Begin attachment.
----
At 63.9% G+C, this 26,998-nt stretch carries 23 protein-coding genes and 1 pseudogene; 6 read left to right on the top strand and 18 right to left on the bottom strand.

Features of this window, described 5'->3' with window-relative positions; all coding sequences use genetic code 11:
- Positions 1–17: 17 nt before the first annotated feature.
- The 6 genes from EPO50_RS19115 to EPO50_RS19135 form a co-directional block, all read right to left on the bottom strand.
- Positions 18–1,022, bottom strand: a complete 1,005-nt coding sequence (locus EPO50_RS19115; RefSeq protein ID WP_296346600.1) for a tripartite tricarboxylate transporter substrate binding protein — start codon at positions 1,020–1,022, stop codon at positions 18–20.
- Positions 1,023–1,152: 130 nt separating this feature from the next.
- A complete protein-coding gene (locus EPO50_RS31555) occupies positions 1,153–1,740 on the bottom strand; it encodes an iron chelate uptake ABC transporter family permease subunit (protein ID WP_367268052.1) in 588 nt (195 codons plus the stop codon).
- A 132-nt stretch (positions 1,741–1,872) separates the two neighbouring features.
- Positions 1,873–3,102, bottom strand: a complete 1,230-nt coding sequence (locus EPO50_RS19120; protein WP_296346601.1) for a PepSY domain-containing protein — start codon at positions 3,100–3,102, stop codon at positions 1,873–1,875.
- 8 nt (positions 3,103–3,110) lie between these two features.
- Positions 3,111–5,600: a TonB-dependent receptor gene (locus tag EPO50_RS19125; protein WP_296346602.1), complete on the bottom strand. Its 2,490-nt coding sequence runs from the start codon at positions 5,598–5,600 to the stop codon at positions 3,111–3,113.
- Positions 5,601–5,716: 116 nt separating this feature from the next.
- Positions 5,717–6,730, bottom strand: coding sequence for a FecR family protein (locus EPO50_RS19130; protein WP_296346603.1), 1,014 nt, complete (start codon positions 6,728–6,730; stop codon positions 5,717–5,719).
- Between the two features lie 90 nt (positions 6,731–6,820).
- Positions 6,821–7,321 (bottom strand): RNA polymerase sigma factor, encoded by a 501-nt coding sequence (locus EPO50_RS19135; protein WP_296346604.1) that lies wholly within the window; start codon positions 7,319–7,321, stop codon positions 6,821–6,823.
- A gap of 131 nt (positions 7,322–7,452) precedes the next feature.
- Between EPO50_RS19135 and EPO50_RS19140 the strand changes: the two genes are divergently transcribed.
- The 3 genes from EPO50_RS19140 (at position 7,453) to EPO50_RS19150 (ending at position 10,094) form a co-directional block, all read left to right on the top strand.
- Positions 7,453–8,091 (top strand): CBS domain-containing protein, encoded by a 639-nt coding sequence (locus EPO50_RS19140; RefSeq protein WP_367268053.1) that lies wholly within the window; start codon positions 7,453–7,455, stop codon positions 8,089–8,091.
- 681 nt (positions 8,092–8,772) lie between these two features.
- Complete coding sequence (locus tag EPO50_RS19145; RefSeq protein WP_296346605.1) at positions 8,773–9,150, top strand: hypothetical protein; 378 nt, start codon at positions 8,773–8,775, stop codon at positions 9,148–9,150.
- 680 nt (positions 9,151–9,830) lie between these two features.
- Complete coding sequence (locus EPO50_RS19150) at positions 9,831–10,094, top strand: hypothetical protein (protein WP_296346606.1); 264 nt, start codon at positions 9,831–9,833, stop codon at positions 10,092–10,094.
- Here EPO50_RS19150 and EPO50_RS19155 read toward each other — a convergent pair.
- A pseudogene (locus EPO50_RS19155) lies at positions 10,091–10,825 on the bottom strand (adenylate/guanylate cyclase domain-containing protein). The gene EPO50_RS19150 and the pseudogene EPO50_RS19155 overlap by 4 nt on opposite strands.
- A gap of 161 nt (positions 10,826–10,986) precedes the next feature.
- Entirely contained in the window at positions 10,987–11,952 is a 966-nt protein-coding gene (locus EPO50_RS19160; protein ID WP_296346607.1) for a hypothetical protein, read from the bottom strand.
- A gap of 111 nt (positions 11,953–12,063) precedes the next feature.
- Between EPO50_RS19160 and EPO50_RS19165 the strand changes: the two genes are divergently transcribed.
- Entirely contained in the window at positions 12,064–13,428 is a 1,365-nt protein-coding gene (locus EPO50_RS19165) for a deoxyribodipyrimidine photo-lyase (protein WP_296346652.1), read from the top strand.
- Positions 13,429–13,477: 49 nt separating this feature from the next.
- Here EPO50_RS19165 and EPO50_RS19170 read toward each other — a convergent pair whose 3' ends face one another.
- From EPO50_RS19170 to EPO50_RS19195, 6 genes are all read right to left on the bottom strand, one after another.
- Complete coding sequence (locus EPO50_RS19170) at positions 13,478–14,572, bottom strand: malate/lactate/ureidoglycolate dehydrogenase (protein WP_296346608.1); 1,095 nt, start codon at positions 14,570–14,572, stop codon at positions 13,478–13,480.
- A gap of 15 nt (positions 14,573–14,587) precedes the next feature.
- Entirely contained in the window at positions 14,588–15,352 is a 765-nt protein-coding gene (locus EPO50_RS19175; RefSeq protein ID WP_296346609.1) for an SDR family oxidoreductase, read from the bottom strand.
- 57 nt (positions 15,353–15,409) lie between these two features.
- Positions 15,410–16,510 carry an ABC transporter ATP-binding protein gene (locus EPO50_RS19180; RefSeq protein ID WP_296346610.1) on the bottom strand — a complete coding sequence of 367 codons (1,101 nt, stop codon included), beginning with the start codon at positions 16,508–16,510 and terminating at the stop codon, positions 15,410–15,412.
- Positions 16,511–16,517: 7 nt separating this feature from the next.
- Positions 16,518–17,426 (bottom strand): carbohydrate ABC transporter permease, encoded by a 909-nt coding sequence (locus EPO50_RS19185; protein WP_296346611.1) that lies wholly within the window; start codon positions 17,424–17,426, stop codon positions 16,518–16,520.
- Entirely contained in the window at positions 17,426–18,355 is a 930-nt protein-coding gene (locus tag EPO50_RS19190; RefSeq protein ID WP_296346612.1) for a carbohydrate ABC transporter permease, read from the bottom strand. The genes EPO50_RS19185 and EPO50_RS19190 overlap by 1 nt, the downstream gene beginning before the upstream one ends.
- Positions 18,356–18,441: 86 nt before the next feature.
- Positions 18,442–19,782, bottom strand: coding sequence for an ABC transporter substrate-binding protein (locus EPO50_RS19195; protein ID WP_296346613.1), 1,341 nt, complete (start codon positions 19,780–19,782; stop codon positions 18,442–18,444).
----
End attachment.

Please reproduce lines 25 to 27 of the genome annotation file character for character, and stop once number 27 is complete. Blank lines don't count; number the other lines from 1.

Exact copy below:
- A pseudogene (locus EPO50_RS19155) lies at positions 10,091–10,825 on the bottom strand (adenylate/guanylate cyclase domain-containing protein). The gene EPO50_RS19150 and the pseudogene EPO50_RS19155 overlap by 4 nt on opposite strands.
- A gap of 161 nt (positions 10,826–10,986) precedes the next feature.
- Entirely contained in the window at positions 10,987–11,952 is a 966-nt protein-coding gene (locus EPO50_RS19160; protein ID WP_296346607.1) for a hypothetical protein, read from the bottom strand.